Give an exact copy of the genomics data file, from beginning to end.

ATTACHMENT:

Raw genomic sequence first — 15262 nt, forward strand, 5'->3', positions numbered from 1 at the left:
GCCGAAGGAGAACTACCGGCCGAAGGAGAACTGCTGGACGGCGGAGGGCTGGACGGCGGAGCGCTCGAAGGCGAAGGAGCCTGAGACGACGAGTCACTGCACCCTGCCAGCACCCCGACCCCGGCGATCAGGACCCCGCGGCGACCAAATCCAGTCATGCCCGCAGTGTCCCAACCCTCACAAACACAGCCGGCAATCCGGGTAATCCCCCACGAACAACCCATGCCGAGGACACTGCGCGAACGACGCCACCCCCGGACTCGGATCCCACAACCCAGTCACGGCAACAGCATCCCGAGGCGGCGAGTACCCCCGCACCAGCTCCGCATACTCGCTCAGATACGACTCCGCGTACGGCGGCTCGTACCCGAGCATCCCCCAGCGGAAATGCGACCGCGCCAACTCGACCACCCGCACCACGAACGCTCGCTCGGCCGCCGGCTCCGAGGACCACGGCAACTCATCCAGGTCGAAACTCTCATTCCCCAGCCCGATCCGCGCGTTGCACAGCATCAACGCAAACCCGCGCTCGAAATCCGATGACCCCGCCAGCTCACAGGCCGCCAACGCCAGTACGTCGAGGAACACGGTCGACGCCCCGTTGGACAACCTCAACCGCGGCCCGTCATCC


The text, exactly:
Raw genomic sequence first — 15262 nt, forward strand, 5'->3', positions numbered from 1 at the left:
GCCGAAGGAGAACTACCGGCCGAAGGAGAACTGCTGGACGGCGGAGGGCTGGACGGCGGAGCGCTCGAAGGCGAAGGAGCCTGAGACGACGAGTCACTGCACCCTGCCAGCACCCCGACCCCGGCGATCAGGACCCCGCGGCGACCAAATCCAGTCATGCCCGCAGTGTCCCAACCCTCACAAACACAGCCGGCAATCCGGGTAATCCCCCACGAACAACCCATGCCGAGGACACTGCGCGAACGACGCCACCCCCGGACTCGGATCCCACAACCCAGTCACGGCAACAGCATCCCGAGGCGGCGAGTACCCCCGCACCAGCTCCGCATACTCGCTCAGATACGACTCCGCGTACGGCGGCTCGTACCCGAGCATCCCCCAGCGGAAATGCGACCGCGCCAACTCGACCACCCGCACCACGAACGCTCGCTCGGCCGCCGGCTCCGAGGACCACGGCAACTCATCCAGGTCGAAACTCTCATTCCCCAGCCCGATCCGCGCGTTGCACAGCATCAACGCAAACCCGCGCTCGAAATCCGATGACCCCGCCAGCTCACAGGCCGCCAACGCCAGTACGTCGAGGAACACGGTCGACGCCCCGTTGGACAACCTCAACCGCGGCCCGTCATCC